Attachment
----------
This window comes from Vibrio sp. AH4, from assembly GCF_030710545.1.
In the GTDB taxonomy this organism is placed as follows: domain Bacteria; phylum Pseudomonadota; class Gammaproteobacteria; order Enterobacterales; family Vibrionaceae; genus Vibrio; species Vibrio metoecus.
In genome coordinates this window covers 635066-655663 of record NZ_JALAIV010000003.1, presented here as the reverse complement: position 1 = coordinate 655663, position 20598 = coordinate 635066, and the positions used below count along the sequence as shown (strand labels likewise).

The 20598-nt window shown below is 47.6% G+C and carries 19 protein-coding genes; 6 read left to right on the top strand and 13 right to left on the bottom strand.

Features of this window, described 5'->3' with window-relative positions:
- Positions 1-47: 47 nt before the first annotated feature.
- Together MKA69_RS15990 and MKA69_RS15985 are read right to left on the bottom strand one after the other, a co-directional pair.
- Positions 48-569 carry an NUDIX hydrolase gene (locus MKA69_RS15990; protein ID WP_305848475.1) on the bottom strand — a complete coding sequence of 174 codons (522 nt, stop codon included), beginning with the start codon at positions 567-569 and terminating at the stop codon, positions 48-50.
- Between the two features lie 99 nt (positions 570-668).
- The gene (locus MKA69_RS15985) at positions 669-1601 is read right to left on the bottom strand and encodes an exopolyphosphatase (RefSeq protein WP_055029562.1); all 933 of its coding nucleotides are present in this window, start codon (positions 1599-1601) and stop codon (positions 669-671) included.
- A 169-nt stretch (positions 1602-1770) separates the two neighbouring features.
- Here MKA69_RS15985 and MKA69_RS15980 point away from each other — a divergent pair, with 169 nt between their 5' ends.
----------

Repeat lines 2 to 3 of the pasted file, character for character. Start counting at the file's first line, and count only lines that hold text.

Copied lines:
In the GTDB taxonomy this organism is placed as follows: domain Bacteria; phylum Pseudomonadota; class Gammaproteobacteria; order Enterobacterales; family Vibrionaceae; genus Vibrio; species Vibrio metoecus.
In genome coordinates this window covers 635066-655663 of record NZ_JALAIV010000003.1, presented here as the reverse complement: position 1 = coordinate 655663, position 20598 = coordinate 635066, and the positions used below count along the sequence as shown (strand labels likewise).